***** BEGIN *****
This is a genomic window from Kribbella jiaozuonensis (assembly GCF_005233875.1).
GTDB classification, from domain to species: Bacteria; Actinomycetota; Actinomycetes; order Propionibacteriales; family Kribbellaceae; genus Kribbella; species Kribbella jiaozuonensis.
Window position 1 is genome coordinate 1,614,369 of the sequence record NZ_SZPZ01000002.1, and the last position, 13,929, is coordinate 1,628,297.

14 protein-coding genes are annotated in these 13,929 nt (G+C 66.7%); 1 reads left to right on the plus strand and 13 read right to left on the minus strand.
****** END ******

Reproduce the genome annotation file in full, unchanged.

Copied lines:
This is a genomic window from Kribbella jiaozuonensis (assembly GCF_005233875.1).
GTDB classification, from domain to species: Bacteria; Actinomycetota; Actinomycetes; order Propionibacteriales; family Kribbellaceae; genus Kribbella; species Kribbella jiaozuonensis.
Window position 1 is genome coordinate 1,614,369 of the sequence record NZ_SZPZ01000002.1, and the last position, 13,929, is coordinate 1,628,297.

14 protein-coding genes are annotated in these 13,929 nt (G+C 66.7%); 1 reads left to right on the plus strand and 13 read right to left on the minus strand.